True Detective Ep. 8: Brothers In Arms (TV Review)

Matthew McConaughey should win another Oscar. It’s too bad he’ll have to settle for an Emmy, as long as folks don’t forget about True Detective by then. In the vein of other gritty cable shows like The WireBansheeThe Bridge, and The KillingTrue Detective takes us deep into the psyche of those who pursue evil to its hole in the ground and work to stop it. For this first season of Detective, McConaughey plays Detective Rusty Cohle and Woody Harrelson plays his partner Marty Hart, and the darkness they’ve pursued for eight episodes over fifteen years is dark, dark stuff.

Honestly, this won’t be for everyone, just like Game of Thrones takes knights and dragons well past grade school yard stuff. True Detective shows us the evils of corruption, in the church, in the police force, in politics, in the community, and the way that our society isn’t safe until children are free to grow up without fear. It grimly highlights the pain of those who pursue the malevolent forces at work in some people’s souls, fed by their deviant lust and often the nurture they received growing up.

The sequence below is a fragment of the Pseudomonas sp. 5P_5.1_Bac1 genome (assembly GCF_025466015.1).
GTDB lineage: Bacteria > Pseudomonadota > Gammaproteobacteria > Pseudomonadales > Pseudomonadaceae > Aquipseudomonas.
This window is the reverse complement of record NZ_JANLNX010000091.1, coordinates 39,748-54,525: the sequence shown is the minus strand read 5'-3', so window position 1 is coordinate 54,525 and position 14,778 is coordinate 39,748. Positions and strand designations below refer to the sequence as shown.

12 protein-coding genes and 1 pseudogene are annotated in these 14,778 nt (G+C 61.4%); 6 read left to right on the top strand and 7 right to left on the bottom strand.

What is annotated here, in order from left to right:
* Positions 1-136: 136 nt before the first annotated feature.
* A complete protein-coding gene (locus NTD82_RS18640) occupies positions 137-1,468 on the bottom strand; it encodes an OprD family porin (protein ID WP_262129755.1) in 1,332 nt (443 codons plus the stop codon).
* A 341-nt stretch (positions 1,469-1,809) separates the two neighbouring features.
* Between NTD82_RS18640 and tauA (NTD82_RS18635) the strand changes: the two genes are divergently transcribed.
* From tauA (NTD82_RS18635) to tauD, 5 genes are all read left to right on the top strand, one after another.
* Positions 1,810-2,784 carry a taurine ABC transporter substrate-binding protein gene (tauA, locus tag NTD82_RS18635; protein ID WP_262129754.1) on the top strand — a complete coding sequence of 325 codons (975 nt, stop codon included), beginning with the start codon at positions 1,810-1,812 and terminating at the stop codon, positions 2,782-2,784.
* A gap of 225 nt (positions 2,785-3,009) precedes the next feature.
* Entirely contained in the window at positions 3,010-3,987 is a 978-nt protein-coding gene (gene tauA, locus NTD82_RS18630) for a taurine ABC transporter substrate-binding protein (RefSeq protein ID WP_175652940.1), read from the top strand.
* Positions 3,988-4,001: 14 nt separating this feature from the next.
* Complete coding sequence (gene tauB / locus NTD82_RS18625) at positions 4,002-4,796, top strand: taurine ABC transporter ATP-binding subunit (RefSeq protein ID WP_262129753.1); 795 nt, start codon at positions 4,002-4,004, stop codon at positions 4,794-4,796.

As much as the show’s enjoyment level comes from the pursuit of justice (and I will say that this doesn’t disappoint), the show’s strength is in the development of character for Cohle and Hart. It’s in their banter, their conversations (which develop over the eight episodes), and in their progression toward embracing their lives in fullness, not in the half-baked confusion we find them in at the beginning. These Nic Pizzolatto characters have punch, and Cary Fukunaga’s direction sets them up perfecto where they need to be. Like this…

Cohle and Hart discuss the stars in the night sky in one clip, comparing it to the epic battle between the dark and the light. Hart thinks that the dark is winning given the opaqueness of the night sky, but Cohle replies, “In the beginning, there was only darkness. Seems to me that the light is catching up.” This is the beauty of the show in a nutshell: while the darkness may be overwhelming and suffocating (and intensely hard to watch at times), the hope we have in the pursuit of truth and justice is a burning wick that refuses to go out.

True Detective’s first season was epic, and I can only hope that the second season, with new actors, will be equally as sensational.

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About Jacob Sahms

I'm searching for hope in the midst of the storms, raising a family, pastoring a church, writing on faith and film, rooting for the Red Sox, and sleeping occasionally. Find me at ChristianCinema.com, Cinapse.co, and the brand new ScreenFish.net.
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